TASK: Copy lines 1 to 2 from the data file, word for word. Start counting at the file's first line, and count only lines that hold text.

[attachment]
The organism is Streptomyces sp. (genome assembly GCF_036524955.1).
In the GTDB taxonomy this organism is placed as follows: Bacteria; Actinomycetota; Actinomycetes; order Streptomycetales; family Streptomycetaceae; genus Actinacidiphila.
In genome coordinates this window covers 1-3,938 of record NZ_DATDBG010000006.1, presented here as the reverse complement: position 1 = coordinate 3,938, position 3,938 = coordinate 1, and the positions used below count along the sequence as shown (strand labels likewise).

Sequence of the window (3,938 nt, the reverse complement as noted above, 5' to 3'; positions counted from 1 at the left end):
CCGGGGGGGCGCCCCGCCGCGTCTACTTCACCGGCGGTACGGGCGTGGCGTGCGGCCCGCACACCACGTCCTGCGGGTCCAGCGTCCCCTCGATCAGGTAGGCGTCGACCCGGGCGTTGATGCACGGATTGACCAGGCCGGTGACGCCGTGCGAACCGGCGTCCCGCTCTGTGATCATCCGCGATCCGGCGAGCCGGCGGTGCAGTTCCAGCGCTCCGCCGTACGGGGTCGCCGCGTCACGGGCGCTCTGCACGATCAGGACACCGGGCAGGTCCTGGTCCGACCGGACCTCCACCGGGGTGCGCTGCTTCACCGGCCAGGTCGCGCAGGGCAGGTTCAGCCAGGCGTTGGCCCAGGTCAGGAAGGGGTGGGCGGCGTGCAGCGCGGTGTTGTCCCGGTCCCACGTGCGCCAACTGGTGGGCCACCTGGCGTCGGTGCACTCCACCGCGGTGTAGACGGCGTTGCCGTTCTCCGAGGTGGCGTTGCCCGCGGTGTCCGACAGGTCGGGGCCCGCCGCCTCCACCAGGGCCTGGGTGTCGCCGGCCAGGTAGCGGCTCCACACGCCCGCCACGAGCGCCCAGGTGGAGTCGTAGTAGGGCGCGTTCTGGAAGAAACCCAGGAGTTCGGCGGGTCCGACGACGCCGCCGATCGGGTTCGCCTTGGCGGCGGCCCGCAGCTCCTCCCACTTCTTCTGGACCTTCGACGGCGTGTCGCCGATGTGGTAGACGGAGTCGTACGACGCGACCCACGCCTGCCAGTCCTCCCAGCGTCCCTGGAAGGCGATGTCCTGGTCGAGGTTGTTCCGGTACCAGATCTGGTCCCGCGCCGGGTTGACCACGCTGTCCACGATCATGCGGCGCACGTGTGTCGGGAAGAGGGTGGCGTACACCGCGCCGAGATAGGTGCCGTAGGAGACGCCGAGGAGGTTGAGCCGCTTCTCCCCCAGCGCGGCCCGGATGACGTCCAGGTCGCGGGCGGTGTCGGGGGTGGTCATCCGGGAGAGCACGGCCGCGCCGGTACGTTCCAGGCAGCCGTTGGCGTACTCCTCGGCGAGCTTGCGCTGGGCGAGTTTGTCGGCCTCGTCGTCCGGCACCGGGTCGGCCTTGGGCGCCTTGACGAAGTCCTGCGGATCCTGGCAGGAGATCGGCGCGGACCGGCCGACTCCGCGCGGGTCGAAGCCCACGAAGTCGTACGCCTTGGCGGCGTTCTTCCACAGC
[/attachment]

The organism is Streptomyces sp. (genome assembly GCF_036524955.1).
In the GTDB taxonomy this organism is placed as follows: Bacteria; Actinomycetota; Actinomycetes; order Streptomycetales; family Streptomycetaceae; genus Actinacidiphila.